Most passengers still have no clue that most of their domestic flying isnít done on AA, DL or UA. What if they also found out at the time that the guy upfront was making just enough money to not qualify for food stamps? If this was public, would we see a decrease of RPís? Possibly leading to a change in industry as well?
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Old 02-12-2019, 10:29 PM   #28  
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The shaker went off because they had the increased ref speeds selected. They were 5-6 degrees AOA (20ish knots) from an actual stall when it went off. They had no ice on the wings. So they nowhere near an actual stall. Read the report man, it's discussed in a lot of detail in there.
I read the report, itís just been at least six years. Good point, my bad. My shaker is AOA derived and I forgot that thatís not how the -8 works.
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Old 02-12-2019, 10:43 PM   #29  
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Default ď1500 hour ruleĒ

Itís disingenuous to say that 1500 hours is arbitrary and not make the same argument for ALL flight time requirements. If you believe that they should get rid of the 1500 hour rule, then you should also argue to get rid of the 40 hour rule and the 250 hour rule and every single hour requirements to get any certificate of rating (cross country, solo, instrument, etc.)

Itís not a 1500 hour rule. Itís an ATP rule. You can now get an ATP at 750/1000/1250 hours as well.

Did those colgan pilots benefit from and learn from making their own mistakes (1500 hours worth of mistakes) BEFORE being hired at an airline? Before this law I knew pilots who upgraded and were PIC for the first time since getting their commercial pilot certificate at 250 hours. They were making their real first PIC decisions (not under the direct supervision of a CFI) while having paying passengers on board! At least now, they need an ATP and 1000 hours SIC minimum. There is A TON of learning in that amount of time. Just learning what not to do is better than nothing.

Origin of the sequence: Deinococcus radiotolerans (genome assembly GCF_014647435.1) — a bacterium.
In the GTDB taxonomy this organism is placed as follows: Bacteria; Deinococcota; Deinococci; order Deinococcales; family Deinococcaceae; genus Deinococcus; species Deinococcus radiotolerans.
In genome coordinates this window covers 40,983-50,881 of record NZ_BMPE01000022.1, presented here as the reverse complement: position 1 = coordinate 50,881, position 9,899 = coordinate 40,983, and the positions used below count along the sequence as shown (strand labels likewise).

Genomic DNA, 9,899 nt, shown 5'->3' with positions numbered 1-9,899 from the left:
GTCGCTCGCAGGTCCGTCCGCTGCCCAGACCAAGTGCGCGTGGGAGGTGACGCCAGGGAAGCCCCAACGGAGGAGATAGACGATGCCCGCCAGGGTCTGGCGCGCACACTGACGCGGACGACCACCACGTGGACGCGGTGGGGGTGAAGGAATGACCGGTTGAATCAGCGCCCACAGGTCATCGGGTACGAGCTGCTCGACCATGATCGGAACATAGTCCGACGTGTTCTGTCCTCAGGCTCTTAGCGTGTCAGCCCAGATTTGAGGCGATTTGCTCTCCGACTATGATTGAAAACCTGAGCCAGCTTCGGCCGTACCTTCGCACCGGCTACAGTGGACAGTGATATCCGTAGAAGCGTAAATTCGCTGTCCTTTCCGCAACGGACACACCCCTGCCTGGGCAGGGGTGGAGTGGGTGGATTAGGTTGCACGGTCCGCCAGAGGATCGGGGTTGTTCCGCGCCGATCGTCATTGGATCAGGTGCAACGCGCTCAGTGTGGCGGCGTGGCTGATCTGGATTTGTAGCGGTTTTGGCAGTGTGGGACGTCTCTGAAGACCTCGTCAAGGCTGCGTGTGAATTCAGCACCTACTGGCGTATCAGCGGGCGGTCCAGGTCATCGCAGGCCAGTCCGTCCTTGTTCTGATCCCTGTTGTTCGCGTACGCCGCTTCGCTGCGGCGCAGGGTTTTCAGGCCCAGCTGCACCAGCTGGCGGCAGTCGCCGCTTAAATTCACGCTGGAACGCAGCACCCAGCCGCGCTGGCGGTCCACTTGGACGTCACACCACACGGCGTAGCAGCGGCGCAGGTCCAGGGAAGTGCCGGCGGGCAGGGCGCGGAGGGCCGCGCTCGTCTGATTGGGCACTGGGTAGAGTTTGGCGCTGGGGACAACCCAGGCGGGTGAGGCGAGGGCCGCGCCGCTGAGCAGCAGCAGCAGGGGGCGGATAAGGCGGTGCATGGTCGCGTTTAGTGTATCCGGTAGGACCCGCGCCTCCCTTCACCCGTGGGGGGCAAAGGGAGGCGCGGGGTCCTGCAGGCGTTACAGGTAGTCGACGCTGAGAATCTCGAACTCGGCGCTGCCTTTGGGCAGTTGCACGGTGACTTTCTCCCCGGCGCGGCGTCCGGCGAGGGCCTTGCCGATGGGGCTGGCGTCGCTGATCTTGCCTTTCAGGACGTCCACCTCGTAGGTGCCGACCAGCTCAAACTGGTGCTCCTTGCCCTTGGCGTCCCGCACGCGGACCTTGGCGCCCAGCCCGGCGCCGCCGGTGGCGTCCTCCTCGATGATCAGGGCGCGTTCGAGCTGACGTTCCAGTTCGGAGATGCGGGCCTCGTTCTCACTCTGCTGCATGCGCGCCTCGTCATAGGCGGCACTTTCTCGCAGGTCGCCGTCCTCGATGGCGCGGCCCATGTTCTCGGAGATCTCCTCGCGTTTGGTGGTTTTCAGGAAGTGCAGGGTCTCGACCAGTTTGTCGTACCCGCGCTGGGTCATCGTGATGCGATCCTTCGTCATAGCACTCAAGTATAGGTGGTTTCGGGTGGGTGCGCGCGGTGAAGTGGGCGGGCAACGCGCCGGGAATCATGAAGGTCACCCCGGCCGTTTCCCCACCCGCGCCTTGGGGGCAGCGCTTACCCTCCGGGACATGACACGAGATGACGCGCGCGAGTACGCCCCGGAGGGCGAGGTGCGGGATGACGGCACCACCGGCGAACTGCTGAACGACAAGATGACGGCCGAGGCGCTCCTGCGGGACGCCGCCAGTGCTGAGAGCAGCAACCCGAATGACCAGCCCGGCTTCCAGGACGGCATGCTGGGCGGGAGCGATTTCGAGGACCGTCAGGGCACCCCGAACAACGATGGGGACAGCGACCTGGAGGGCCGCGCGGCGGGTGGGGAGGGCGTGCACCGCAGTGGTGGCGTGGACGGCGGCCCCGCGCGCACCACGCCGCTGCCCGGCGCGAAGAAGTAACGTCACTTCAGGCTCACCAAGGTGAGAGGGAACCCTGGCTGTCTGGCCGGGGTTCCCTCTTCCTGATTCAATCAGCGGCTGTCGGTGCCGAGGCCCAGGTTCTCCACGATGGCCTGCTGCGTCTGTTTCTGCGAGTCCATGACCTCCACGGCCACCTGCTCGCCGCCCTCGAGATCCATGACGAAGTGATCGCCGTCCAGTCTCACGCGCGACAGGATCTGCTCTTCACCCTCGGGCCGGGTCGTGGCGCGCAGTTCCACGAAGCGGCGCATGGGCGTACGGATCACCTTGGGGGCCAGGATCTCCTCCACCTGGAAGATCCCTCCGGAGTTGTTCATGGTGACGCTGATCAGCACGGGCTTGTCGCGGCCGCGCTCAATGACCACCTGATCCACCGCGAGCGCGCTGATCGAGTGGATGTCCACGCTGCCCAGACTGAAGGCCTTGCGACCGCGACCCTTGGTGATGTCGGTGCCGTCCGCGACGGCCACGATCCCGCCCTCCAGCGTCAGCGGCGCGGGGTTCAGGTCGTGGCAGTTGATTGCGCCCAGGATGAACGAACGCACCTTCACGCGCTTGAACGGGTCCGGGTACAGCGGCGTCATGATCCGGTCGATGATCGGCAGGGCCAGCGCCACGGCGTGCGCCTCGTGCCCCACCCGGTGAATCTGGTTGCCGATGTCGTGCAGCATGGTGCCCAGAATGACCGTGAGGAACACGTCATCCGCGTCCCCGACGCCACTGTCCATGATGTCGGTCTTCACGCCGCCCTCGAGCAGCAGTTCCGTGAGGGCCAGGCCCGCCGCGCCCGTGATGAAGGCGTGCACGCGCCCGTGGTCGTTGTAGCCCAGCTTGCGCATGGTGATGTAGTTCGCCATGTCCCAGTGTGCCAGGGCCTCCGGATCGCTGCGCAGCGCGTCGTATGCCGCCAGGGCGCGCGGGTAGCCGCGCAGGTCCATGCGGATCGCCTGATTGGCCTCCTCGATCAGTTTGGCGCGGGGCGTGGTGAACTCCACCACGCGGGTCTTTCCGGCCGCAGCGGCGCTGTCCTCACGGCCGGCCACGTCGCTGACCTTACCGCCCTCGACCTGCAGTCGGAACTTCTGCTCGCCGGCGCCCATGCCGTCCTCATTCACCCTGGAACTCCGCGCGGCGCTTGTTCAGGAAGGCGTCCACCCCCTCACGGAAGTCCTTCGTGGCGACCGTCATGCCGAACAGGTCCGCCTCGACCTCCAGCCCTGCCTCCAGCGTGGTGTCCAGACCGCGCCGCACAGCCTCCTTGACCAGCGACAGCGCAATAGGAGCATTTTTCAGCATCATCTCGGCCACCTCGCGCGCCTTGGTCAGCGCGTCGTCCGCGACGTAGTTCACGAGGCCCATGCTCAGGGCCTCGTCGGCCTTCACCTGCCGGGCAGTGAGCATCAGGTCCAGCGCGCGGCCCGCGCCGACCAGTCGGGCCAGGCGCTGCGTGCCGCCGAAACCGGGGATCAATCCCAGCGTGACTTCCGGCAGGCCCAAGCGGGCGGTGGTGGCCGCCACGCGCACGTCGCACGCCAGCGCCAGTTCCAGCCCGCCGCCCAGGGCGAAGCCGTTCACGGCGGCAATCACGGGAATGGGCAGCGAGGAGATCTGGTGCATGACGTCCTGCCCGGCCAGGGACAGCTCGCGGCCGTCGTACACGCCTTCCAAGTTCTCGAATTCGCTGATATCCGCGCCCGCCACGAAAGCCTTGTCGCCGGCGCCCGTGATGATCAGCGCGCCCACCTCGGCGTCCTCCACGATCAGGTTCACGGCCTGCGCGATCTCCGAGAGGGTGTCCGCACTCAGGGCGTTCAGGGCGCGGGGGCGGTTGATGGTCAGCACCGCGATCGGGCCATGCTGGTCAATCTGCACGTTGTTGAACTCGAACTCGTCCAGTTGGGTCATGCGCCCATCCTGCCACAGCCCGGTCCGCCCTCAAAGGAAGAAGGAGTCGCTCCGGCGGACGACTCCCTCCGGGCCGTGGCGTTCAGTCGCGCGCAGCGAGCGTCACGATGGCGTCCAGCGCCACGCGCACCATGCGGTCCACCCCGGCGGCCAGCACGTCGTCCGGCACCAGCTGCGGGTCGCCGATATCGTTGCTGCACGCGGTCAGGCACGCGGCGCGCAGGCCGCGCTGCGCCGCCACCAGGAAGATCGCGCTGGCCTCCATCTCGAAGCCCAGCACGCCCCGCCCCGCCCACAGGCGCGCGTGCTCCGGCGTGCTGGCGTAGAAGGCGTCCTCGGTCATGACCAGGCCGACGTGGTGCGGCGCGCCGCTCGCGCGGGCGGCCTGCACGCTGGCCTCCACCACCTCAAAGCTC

The ATP rule increased pay. Would the pilots of that colgan flight be as fatigued or sick if they had a livable wage?

The law also implemented 117, it mandated upset recovery training, mandated more training towards the ATP, mandated an establishment of a faa records database with checkride pass/fail history, it mandated SMS, foqa, and ASAP, it mandated a mentor, professional development, and leadership (still pending implementation), and Iím probably missing a couple things.

I canít think of one thing in that law that wasnít positive for pilots or that didnít improve safety.
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Old 02-12-2019, 10:46 PM   #30  
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Itís disingenuous to say that 1500 hours is arbitrary and not make the same argument for ALL flight time requirements. If you believe that they should get rid of the 1500 hour rule, then you should also argue to get rid of the 40 hour rule and the 250 hour rule and every single hour requirements to get any certificate of rating (cross country, solo, instrument, etc.)

Itís not a 1500 hour rule. Itís an ATP rule. You can now get an ATP at 750/1000/1250 hours as well.

Did those colgan pilots benefit from and learn from making their own mistakes (1500 hours worth of mistakes) BEFORE being hired at an airline?

The ATP rule increased pay. Would the pilots of that colgan flight be as fatigued or sick if they had a livable wage?

The law also implemented 117, it mandated upset recovery training, mandated more training towards the ATP, mandated an establishment of a faa records database with checkride pass/fail history, it mandated SMS, foqa, and ASAP, it mandated a mentor, professional development, and leadership (still pending implementation), and Iím probably missing a couple things.

I canít think of one thing in that law that wasnít positive for pilots or that didnít improve safety.
I think it is safe to say, even though this sounds pretty brutal, but Colgan 3407 was the best thing that ever happened to the regional airline industry.